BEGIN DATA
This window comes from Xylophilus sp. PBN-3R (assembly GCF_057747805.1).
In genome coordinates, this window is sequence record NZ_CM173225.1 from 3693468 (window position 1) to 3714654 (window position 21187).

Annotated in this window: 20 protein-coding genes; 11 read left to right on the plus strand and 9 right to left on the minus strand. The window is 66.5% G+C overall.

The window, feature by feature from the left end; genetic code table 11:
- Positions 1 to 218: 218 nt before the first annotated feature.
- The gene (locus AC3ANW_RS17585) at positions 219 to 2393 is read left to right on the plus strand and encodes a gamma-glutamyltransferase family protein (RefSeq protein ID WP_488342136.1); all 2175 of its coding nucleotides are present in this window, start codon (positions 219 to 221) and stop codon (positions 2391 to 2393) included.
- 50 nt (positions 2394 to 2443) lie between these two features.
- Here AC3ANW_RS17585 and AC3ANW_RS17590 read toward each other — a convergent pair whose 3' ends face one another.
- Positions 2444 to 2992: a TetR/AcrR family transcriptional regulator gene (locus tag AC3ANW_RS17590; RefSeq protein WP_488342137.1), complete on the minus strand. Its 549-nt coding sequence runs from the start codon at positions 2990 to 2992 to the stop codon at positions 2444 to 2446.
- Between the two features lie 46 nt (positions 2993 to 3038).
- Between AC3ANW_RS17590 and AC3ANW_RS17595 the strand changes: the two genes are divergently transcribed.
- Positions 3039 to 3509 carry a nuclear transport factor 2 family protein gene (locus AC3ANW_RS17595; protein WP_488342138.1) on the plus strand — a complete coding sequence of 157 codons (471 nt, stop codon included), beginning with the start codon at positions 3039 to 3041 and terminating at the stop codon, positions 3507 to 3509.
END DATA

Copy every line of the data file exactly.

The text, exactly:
This window comes from Xylophilus sp. PBN-3R (assembly GCF_057747805.1).
In genome coordinates, this window is sequence record NZ_CM173225.1 from 3693468 (window position 1) to 3714654 (window position 21187).

Annotated in this window: 20 protein-coding genes; 11 read left to right on the plus strand and 9 right to left on the minus strand. The window is 66.5% G+C overall.

The window, feature by feature from the left end; genetic code table 11:
- Positions 1 to 218: 218 nt before the first annotated feature.
- The gene (locus AC3ANW_RS17585) at positions 219 to 2393 is read left to right on the plus strand and encodes a gamma-glutamyltransferase family protein (RefSeq protein ID WP_488342136.1); all 2175 of its coding nucleotides are present in this window, start codon (positions 219 to 221) and stop codon (positions 2391 to 2393) included.
- 50 nt (positions 2394 to 2443) lie between these two features.
- Here AC3ANW_RS17585 and AC3ANW_RS17590 read toward each other — a convergent pair whose 3' ends face one another.
- Positions 2444 to 2992: a TetR/AcrR family transcriptional regulator gene (locus tag AC3ANW_RS17590; RefSeq protein WP_488342137.1), complete on the minus strand. Its 549-nt coding sequence runs from the start codon at positions 2990 to 2992 to the stop codon at positions 2444 to 2446.
- Between the two features lie 46 nt (positions 2993 to 3038).
- Between AC3ANW_RS17590 and AC3ANW_RS17595 the strand changes: the two genes are divergently transcribed.
- Positions 3039 to 3509 carry a nuclear transport factor 2 family protein gene (locus AC3ANW_RS17595; protein WP_488342138.1) on the plus strand — a complete coding sequence of 157 codons (471 nt, stop codon included), beginning with the start codon at positions 3039 to 3041 and terminating at the stop codon, positions 3507 to 3509.